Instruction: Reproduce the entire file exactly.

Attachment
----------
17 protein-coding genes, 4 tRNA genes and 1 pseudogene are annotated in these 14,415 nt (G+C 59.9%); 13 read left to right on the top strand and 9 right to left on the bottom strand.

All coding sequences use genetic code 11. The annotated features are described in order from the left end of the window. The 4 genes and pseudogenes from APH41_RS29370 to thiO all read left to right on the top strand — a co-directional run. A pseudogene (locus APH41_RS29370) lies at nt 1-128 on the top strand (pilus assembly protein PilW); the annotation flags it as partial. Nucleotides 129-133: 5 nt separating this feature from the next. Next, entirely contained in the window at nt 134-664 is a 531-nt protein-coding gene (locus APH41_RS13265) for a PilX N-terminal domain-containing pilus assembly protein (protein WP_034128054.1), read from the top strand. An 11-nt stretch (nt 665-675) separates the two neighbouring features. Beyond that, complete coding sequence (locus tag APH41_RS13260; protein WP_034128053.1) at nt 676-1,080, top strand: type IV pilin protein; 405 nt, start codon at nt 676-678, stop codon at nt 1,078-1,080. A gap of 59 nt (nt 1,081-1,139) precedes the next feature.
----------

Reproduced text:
17 protein-coding genes, 4 tRNA genes and 1 pseudogene are annotated in these 14,415 nt (G+C 59.9%); 13 read left to right on the top strand and 9 right to left on the bottom strand.

All coding sequences use genetic code 11. The annotated features are described in order from the left end of the window. The 4 genes and pseudogenes from APH41_RS29370 to thiO all read left to right on the top strand — a co-directional run. A pseudogene (locus APH41_RS29370) lies at nt 1-128 on the top strand (pilus assembly protein PilW); the annotation flags it as partial. Nucleotides 129-133: 5 nt separating this feature from the next. Next, entirely contained in the window at nt 134-664 is a 531-nt protein-coding gene (locus APH41_RS13265) for a PilX N-terminal domain-containing pilus assembly protein (protein WP_034128054.1), read from the top strand. An 11-nt stretch (nt 665-675) separates the two neighbouring features. Beyond that, complete coding sequence (locus tag APH41_RS13260; protein WP_034128053.1) at nt 676-1,080, top strand: type IV pilin protein; 405 nt, start codon at nt 676-678, stop codon at nt 1,078-1,080. A gap of 59 nt (nt 1,081-1,139) precedes the next feature.